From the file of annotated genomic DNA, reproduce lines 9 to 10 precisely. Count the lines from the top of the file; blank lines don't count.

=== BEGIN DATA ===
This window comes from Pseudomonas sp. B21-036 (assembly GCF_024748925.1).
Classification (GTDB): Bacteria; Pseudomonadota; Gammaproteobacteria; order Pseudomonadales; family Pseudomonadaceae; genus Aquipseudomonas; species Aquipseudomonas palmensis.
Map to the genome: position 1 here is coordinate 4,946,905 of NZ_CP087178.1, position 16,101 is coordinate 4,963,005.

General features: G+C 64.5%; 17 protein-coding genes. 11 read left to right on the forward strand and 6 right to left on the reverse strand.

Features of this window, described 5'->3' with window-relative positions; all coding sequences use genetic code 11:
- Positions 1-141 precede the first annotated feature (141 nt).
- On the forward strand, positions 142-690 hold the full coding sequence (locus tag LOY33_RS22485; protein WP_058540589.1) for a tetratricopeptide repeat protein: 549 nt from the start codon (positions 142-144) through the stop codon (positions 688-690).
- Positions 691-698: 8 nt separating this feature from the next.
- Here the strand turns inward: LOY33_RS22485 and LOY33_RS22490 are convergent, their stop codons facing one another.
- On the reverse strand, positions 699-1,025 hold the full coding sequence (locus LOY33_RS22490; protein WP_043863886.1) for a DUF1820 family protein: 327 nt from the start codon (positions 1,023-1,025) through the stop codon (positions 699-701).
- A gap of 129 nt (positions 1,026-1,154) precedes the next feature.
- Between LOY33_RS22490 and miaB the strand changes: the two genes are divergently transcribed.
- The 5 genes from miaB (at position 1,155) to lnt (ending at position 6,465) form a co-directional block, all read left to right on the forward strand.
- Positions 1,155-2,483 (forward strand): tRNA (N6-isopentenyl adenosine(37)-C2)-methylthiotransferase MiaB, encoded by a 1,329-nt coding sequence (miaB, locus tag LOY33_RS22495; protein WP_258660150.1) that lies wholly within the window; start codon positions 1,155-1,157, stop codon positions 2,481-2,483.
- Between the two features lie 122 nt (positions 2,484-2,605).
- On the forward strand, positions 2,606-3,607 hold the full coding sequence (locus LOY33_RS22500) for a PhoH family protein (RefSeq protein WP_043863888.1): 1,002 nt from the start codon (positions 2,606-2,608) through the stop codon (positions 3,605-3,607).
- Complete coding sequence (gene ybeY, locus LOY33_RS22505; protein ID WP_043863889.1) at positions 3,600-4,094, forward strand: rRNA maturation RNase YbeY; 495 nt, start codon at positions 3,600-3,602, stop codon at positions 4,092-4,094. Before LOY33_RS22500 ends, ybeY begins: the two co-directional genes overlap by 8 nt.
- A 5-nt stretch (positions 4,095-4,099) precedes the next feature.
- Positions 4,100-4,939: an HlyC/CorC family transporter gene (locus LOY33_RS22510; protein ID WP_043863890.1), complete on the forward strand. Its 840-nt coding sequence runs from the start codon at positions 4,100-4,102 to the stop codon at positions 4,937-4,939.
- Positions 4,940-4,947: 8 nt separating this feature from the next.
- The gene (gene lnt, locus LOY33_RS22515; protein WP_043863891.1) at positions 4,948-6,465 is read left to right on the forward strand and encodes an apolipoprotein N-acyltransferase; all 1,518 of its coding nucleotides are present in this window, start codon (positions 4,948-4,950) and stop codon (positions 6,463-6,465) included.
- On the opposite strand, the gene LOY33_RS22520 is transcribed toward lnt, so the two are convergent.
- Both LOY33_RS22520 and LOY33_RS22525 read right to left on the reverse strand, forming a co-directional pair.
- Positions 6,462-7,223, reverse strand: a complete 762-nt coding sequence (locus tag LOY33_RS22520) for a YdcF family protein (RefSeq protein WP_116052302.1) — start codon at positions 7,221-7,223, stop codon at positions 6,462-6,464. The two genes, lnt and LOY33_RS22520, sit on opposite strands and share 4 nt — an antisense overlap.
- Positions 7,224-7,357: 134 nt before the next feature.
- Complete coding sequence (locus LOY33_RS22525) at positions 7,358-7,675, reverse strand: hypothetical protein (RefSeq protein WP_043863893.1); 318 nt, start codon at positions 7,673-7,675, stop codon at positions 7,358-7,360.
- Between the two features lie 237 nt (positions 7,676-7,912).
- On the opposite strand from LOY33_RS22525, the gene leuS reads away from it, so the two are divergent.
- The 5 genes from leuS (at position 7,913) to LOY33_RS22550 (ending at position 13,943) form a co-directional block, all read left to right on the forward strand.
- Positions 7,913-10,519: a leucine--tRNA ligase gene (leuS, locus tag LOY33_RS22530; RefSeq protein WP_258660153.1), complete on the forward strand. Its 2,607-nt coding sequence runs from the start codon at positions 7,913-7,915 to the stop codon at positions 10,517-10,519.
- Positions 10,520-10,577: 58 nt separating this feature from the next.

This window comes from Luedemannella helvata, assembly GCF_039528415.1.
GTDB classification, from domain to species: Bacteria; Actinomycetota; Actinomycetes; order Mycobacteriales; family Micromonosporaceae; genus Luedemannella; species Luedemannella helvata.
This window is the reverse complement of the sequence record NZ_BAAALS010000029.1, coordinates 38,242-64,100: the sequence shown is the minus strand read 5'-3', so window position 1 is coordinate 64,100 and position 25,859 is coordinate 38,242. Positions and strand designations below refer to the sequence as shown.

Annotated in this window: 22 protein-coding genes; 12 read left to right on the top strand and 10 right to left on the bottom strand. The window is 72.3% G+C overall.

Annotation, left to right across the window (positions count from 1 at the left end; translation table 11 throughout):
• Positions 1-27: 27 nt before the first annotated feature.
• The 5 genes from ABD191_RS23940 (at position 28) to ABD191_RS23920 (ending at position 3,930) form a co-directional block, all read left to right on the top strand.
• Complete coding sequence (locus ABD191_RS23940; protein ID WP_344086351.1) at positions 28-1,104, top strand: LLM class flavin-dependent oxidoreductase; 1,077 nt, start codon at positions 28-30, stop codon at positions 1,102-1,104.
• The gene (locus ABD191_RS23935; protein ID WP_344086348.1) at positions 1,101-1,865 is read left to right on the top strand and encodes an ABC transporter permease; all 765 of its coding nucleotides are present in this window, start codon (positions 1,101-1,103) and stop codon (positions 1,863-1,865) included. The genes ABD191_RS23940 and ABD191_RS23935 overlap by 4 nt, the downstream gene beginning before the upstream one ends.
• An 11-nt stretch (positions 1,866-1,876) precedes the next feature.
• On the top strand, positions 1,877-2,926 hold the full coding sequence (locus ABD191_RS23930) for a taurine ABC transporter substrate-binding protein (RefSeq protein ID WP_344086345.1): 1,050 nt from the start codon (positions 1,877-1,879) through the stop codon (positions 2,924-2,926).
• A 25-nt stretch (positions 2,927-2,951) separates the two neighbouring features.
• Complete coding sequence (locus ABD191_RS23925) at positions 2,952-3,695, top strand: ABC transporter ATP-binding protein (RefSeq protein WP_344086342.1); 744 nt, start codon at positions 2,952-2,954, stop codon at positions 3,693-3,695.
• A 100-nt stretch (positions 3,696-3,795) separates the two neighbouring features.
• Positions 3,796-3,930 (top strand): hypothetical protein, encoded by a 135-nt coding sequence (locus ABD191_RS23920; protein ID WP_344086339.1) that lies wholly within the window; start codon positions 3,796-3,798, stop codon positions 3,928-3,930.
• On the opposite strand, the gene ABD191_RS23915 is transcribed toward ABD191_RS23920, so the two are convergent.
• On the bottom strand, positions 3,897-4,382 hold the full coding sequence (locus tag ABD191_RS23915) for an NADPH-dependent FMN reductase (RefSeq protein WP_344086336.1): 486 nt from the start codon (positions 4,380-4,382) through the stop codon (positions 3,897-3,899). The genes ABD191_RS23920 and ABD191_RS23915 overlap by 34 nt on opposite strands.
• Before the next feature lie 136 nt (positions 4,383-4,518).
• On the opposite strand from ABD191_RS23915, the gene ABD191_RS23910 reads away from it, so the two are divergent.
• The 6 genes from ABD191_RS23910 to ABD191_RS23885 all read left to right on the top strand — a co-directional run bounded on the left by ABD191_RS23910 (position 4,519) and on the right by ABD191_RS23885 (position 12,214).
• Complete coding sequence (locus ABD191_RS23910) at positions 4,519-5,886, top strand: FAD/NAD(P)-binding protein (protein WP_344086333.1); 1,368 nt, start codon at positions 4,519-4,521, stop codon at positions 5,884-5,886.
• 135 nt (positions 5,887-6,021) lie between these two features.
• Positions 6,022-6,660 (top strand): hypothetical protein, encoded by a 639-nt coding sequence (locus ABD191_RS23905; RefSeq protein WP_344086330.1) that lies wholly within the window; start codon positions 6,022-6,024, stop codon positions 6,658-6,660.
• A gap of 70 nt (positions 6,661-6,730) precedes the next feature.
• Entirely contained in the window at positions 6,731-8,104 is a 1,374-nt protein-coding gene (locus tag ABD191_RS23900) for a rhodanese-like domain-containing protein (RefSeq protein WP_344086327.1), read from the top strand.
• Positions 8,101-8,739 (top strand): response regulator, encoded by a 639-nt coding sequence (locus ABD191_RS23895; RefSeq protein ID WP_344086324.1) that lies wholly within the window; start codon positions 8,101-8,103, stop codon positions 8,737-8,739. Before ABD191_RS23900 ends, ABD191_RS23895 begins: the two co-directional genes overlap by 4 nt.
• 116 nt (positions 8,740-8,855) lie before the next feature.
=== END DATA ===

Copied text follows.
- Here the strand turns inward: LOY33_RS22485 and LOY33_RS22490 are convergent, their stop codons facing one another.
- On the reverse strand, positions 699-1,025 hold the full coding sequence (locus LOY33_RS22490; protein WP_043863886.1) for a DUF1820 family protein: 327 nt from the start codon (positions 1,023-1,025) through the stop codon (positions 699-701).